Cross Sections


Undark’s home for breaking news, brisk analysis, and reader discussions at the intersection of science and society.

AP: New Red, Blue Rings Found Around Uranus

AP, without byline, posted some astronomy news from the University of California, in this week’s Science, on discovery of newly recognized colored rings around Uranus (which is also a new fillip on the old joke with the punchline, “speak for yourself”). Read AP’s version, or for a bit more, go to’s version by Sara

Press frenzy over Ancient Fossil as the long-expected fish-to-land “missing link;” or take THAT, Creationists

The 365-million-year old bones, uncovered recently in Canada’s arctic, are of a hefty creature caught “in the act of adapting toward a life on land,” its discoverers report in Nature. Head like a crocodile or maybe a toothy salamander, tail like a fish, and fins stiffened by bones that foreshadow terrestrial limbs. Of course, maybe

AP: New Dino Resembles Big Turkey

Old bones always compete well for space. From Salt Lake City AP’s Brock Vergakis sends word of 7-foot Hagryphus giganteus, which means giant four-footed, birdlike god of the Western desert, as per the University of Utah paleontologist who helped study the 75-million-year-old remains. Read it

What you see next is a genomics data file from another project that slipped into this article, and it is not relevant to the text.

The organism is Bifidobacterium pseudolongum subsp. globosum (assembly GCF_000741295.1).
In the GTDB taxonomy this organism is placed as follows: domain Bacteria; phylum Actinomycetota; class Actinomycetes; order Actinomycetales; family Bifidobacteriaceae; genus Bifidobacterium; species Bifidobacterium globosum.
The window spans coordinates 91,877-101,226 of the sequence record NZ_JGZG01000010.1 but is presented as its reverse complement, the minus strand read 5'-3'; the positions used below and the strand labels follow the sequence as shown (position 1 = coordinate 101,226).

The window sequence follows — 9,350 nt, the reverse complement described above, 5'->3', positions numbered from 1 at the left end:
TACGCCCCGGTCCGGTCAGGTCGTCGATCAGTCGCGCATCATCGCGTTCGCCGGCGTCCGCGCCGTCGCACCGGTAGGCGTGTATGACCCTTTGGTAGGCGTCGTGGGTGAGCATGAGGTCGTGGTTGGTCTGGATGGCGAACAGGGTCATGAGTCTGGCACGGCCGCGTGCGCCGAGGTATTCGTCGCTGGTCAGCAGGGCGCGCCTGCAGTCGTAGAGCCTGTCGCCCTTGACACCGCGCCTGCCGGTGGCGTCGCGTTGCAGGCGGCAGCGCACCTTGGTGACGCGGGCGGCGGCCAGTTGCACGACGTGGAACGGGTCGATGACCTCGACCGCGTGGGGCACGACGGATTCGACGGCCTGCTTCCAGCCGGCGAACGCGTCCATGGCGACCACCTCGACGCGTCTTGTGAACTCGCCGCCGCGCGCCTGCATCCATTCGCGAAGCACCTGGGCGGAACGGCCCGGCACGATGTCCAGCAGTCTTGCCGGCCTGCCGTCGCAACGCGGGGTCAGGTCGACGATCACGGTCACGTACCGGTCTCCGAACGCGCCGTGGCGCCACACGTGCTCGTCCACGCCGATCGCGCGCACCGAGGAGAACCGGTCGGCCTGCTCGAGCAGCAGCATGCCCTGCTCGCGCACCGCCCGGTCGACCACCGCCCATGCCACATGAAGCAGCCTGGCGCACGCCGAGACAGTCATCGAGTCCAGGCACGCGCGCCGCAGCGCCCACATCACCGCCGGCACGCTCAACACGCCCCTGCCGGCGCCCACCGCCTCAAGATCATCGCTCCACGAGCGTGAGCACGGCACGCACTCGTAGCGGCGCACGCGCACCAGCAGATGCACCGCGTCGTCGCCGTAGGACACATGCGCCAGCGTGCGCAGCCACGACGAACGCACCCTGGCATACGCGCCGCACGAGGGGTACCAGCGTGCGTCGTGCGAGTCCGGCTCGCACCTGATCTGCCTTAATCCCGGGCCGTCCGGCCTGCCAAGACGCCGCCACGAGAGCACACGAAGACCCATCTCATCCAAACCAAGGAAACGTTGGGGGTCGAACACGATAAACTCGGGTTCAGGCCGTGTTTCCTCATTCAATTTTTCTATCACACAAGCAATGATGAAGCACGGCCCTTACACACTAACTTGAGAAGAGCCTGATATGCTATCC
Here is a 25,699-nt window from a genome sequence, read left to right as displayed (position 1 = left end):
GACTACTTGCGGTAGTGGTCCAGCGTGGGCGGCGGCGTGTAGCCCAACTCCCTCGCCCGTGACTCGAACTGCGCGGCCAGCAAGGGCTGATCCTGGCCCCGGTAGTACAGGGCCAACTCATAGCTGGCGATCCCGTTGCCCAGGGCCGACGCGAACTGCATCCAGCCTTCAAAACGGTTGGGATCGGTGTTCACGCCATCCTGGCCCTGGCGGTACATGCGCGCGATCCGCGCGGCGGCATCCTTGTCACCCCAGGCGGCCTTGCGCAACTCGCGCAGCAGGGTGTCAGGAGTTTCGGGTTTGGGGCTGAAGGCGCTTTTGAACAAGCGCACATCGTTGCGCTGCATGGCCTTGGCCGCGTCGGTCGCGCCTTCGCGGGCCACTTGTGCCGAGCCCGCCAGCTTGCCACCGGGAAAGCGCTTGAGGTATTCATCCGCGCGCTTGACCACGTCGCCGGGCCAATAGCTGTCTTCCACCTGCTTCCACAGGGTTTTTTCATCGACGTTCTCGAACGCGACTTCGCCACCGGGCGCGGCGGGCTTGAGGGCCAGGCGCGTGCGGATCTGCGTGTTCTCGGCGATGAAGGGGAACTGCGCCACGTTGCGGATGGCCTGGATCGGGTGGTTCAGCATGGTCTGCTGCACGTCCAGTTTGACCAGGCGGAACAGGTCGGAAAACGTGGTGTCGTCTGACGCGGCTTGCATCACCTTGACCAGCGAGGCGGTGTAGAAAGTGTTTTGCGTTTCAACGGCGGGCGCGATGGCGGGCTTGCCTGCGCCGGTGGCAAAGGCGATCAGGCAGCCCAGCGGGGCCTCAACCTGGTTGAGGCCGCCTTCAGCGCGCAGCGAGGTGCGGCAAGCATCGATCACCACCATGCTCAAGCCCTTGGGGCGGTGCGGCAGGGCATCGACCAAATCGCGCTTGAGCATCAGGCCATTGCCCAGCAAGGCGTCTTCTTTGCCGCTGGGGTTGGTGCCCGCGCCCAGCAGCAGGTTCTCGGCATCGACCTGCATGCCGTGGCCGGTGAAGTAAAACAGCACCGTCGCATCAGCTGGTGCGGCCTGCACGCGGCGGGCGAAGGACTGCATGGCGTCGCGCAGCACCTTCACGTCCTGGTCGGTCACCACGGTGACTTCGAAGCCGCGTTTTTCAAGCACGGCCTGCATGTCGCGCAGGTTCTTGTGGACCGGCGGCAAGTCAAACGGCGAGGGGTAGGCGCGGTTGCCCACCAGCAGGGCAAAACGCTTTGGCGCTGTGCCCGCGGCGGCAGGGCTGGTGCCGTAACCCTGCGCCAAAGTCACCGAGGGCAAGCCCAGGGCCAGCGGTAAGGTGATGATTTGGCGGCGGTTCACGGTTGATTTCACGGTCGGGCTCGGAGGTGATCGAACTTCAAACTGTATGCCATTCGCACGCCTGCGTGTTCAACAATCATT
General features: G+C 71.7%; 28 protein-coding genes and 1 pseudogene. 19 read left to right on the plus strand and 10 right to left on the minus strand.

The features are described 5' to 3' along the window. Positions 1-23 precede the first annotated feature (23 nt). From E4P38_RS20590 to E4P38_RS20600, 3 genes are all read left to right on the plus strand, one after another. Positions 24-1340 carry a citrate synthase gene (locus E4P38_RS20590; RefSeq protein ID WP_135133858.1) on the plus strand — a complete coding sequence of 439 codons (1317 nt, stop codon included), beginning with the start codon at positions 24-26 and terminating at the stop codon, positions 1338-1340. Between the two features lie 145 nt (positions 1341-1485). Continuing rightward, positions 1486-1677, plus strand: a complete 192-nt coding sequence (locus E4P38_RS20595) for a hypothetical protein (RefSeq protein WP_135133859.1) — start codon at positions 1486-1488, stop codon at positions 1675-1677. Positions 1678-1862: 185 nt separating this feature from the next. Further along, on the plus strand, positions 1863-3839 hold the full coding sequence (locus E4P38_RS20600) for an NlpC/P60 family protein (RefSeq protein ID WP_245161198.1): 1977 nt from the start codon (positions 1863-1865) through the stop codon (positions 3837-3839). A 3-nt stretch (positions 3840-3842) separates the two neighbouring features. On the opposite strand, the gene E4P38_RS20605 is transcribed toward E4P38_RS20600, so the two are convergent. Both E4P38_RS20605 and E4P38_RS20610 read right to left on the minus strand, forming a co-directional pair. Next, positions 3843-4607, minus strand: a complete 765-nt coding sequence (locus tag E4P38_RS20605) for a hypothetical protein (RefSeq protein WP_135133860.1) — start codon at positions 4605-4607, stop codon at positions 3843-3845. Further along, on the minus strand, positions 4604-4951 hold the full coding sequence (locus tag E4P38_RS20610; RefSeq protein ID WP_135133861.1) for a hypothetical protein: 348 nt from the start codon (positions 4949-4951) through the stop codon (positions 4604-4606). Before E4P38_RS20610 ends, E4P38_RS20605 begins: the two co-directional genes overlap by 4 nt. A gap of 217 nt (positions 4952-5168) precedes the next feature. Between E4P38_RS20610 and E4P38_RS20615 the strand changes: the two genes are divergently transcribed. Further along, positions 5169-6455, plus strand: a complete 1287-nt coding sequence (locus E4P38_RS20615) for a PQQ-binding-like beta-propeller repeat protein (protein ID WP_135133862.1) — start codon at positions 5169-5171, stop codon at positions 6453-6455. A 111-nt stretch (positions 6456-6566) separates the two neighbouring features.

AP, Seattle PI: Salmon-eating Orcas and their Home Turf

From Seattle at a meeting on orcas, AP’s Peggy Anderson relays word that Canadian fisheries scientists are learning more about the habits of specific groups of killer whales. Attentive Orca fans will know that EPA and some conservationists are tussling over whether such subpopulations deserve special edangered or threatened species protection, but you can’t tell

NYTimes: Science AND Walking on Water

How could a harried news editor resist this one? John Noble Wilford’s piece Tuesday, among others, got picked up all over. He reports speculation that ice on Galilee may have given Jesus his footing for a stroll to the apostles’ boat. read it Also skating in: Reuters’s Jim Loney Jim Loney Washington Post’s Alan Cooperman